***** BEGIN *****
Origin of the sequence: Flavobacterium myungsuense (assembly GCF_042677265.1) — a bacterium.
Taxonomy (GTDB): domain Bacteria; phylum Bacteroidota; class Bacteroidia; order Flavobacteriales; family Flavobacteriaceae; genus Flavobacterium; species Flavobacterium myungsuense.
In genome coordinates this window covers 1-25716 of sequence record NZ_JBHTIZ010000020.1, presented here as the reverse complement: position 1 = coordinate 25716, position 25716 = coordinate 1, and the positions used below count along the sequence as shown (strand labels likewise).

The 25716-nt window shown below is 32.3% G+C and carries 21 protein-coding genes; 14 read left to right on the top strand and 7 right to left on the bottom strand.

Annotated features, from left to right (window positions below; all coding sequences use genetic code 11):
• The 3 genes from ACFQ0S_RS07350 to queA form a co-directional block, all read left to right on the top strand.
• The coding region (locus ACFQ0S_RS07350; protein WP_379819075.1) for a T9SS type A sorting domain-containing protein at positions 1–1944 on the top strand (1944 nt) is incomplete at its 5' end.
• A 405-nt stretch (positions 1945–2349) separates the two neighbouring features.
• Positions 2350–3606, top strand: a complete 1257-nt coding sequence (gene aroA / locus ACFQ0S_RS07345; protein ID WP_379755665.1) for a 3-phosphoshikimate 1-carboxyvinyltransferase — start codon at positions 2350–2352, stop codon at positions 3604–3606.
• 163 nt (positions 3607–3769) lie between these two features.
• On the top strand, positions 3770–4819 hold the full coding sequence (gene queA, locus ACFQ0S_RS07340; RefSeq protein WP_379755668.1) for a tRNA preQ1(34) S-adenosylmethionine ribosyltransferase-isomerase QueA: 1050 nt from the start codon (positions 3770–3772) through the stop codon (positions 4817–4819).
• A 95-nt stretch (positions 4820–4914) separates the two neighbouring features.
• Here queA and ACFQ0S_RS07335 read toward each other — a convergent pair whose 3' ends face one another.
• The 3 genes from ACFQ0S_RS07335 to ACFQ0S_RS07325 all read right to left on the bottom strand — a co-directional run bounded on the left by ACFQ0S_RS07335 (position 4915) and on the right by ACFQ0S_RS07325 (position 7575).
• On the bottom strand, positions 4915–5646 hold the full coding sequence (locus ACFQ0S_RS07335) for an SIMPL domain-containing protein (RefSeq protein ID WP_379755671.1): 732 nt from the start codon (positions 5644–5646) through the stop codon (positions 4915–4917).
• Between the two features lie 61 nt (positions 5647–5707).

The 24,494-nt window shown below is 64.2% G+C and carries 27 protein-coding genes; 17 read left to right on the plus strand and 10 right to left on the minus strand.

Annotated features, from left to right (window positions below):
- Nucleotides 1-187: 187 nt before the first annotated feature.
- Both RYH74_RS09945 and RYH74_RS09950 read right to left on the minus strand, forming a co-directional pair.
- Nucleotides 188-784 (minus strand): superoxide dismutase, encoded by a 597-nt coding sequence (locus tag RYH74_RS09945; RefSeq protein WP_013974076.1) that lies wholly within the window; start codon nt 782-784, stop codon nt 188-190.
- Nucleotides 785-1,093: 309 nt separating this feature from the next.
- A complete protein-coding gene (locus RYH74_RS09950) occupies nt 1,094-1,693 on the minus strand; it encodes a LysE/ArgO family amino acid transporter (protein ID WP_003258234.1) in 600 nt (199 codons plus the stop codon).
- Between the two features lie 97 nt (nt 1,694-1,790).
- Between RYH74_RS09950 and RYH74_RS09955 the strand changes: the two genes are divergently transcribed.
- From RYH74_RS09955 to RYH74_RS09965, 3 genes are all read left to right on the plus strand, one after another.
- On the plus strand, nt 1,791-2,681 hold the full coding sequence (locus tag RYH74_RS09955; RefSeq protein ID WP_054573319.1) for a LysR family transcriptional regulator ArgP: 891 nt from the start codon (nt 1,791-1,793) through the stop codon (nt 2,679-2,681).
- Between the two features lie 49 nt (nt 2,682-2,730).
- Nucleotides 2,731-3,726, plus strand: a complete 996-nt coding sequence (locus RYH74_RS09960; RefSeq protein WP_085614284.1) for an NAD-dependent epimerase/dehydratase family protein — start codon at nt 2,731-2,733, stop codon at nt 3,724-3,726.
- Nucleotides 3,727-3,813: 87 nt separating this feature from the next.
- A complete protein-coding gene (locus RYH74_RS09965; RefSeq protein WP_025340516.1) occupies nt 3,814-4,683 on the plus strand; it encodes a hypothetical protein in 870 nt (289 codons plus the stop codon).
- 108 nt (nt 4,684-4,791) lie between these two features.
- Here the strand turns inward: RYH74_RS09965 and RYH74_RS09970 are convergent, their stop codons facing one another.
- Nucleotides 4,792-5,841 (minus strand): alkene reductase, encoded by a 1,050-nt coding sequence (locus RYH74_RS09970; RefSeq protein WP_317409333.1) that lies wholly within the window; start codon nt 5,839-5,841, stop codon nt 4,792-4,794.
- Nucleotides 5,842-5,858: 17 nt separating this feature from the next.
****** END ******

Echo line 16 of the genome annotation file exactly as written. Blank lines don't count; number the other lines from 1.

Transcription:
• Between the two features lie 61 nt (positions 5647–5707).